Clinical Hospital №2 in Minsk
The monastic and lay sisters and brothers of Saint Elisabeth Convent make helping people in need an important part of their everyday lives. The sisters are inspired to serve with our heavenly intercessor, Saint Elisabeth, and our Saviour Jesus Christ.
Helping sick people is one of the many vectors of our Convent's ministries. Apart from our Visiting Nurse Service, which focuses on helping bedridden patients at home, our lay sisters also visit the patients of the Minsk City Clinical Hospital No.2 under the supervision of the wife of one of our priests.
Lay sisters have traditionally served in hospitals and clinics for centuries. The lay sisters of Saint Elisabeth Convent visit the patients of City Hospital No.2. The hospital has eleven stationery departments and the City Cardiology Centre where the patients can get professional medical help.
While the doctors heal the patients' bodies, our sisters are there to bring the ultimate healer of souls - our Saviour Jesus Christ
Who forgives all your iniquity, who heals all your diseases, who redeems your life from the pit, who crowns you with steadfast love and mercy. (Psalm 103:3-4)
Father Andrey Malakhovsky in Clinical Hospital
The sisters of our Convent have been visiting the Hospital since 1994, thus it was one of the first ministries of our Sisterhood. The sisters' goal has always been to comfort the sick people, to bring them warmth and love when they need it the most, to just be near, ready to help in any way they can.
Blessing the establishment of our Convent, Metropolitan Philaret said,
"This is how you should look at what you do: O Lord, I have come to the sick. Please do Your work through me." His words continue to be an inspiration for the sisters today.
Sister Anastasia is one of the sisters who visit the hospital every week. She shares her personal experience with us:
Together, with 5 other sisters, I visit the Gastroenterological Department of the City Hospital No.2 each week. I have been volunteering to go there for over 3 years ago. Up to now, each visit feels like the first time. Unlike our other ministries, the turnover of patients there is constant and we meet new people all the time.
Every other Wednesday we visit every ward and talk to people about confession and Eucharist. We make a list of names of the people who would like to confess and receive Holy Communion. On Thursday we gather all the patients and answer their questions about repentance before the priest gets to the hospital.
It is usually a long evening, as the priest has a long line of confessors while a sister is reading 3 canons of repentance and prayers of preparation before Holy Communion for all the patients. Other sisters are available to talk to and answer the patients' questions.
Every other Friday, we arrive at the Hospital at 6 am to wake up all the communicants and prepare them to receive the Body and Blood of Christ. Adults and elderly people strangely behave like children on that day and we need to be very careful and attentive so they won't drink water or eat anything before the Eucharist.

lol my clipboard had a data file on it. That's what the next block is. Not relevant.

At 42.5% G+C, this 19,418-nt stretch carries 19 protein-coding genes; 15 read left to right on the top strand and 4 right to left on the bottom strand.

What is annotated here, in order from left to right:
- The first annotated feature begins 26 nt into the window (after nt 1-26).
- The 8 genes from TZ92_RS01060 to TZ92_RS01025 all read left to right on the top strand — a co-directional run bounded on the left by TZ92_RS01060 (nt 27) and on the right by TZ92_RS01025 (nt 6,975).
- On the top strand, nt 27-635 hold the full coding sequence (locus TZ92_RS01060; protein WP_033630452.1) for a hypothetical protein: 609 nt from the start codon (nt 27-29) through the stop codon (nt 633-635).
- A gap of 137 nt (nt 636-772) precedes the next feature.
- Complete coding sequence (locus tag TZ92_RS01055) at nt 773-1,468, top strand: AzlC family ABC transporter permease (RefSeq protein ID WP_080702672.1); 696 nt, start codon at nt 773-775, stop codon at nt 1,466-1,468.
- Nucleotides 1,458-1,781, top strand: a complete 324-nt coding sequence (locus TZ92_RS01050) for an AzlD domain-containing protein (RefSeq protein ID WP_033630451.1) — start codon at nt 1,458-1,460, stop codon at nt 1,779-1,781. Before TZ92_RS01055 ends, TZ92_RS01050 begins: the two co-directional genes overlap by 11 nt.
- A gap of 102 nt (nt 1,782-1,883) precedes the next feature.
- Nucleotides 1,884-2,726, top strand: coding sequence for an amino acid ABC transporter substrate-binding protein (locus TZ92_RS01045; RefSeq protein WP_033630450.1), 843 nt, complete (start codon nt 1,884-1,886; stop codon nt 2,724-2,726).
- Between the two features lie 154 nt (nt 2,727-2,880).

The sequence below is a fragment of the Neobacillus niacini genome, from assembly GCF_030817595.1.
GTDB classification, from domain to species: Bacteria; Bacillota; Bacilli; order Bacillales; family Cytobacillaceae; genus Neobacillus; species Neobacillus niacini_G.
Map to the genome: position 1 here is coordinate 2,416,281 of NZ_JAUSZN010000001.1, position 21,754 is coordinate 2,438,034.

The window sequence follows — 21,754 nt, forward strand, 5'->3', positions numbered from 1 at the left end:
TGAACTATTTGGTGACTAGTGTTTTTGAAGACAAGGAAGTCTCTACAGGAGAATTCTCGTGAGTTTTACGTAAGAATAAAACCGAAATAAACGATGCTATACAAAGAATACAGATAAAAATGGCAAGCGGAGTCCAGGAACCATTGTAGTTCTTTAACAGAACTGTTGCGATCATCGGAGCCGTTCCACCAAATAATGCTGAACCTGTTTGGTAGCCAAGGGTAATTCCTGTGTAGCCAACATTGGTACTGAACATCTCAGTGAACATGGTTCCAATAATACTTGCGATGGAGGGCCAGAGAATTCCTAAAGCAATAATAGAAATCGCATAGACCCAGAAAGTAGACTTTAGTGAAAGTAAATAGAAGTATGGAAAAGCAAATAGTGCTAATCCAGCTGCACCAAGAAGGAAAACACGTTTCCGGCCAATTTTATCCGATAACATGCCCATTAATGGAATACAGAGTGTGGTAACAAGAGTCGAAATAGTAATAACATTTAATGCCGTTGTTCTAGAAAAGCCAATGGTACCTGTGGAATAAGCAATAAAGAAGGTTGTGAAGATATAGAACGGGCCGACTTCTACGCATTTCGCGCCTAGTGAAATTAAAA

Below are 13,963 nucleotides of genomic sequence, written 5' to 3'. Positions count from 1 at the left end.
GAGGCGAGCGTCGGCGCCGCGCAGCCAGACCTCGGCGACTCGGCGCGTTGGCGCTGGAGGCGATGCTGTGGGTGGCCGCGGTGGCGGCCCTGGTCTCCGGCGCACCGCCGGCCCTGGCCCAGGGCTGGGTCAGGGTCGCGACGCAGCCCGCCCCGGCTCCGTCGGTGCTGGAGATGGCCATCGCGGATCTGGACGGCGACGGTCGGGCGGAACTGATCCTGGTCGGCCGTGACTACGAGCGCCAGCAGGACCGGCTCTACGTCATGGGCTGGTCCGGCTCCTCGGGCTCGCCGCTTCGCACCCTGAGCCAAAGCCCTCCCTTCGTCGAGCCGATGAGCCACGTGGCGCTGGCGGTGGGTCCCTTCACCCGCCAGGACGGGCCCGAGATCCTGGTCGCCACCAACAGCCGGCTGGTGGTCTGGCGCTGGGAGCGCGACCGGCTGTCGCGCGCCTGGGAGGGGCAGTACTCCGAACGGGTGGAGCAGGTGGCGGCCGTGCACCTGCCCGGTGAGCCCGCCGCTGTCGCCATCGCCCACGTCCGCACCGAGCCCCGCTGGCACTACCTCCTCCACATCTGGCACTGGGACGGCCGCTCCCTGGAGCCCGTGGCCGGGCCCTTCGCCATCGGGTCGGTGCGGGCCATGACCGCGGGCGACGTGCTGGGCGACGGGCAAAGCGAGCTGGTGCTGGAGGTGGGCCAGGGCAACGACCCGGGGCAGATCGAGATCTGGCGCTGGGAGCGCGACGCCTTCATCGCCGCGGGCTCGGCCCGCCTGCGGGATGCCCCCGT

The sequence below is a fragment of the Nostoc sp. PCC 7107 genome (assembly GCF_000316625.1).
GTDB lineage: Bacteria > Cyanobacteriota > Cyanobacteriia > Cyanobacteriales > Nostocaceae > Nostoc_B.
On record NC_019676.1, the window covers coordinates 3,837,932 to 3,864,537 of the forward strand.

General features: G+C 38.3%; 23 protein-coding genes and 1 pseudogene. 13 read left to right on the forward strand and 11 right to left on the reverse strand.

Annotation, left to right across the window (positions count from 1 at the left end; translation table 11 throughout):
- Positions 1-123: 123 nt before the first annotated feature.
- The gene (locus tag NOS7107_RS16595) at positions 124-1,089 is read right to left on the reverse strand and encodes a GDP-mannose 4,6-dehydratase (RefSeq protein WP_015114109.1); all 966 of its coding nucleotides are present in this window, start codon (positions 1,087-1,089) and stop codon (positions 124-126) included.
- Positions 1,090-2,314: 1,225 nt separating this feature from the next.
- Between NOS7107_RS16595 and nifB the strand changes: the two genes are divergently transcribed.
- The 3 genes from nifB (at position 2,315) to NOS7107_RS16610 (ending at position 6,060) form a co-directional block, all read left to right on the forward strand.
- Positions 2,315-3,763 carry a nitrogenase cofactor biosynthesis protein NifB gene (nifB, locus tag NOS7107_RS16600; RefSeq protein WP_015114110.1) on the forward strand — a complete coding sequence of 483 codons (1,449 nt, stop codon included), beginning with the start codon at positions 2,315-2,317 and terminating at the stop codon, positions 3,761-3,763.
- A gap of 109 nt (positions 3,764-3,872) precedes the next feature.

The majority of the patients commune for the first time in their life and we need to explain to them all practical things about how to behave, while not forgetting that we are actually talking about the sacred life-giving Sacrament. After this is done, we visit wards and commune bed-ridden patients who confessed the night before. This is our biggest reward - seeing people receive God.
It is interesting that hospital rooms designed for 6 men are the hardest ones to enter. The reaction of the first man on your coming is the reaction of everyone else. If it is good, then all others will turn to us and listen. But if the first person is hostile, then everyone else will turn their backs on us.
However, when the priest comes in with a Chalice to give Communion to one of the bed-ridden men, the whole room might revolt. But if the communicant shakes from sobs and can barely get up being weak, but manages to do so in awe of the Sacrament, the other men fall silent after seeing this.
Only God knows what mark it leaves in their souls.
When the patients see an Orthodox Christian sister dressed in a white garment, some of them feel the need to ask her questions related to the faith. A lot of people don't know much about Orthodoxy, but they have a lot of free time in the hospital, so they decide to talk to the sisters and learn more.
The Gospel, or the Good News, is exactly what it sounds like. It is the good news about God sending His beloved Son Lord Jesus Christ to save the world:
This is how much God loved the world: He gave his Son, his one and only Son. And this is why: so that no one needs to be destroyed; by believing in him, anyone can have a whole and lasting life.(John 3:16)
And if this good news brings even a little bit of comfort to the sick people in the hospital - then our main mission is complete.
On 28 November, we enter the Nativity Fast in which we prepare ourselves for the great feast of the Nativity of our Lord by focusing on abstinence, prayer and almsgiving. The fast lasts until 7 January.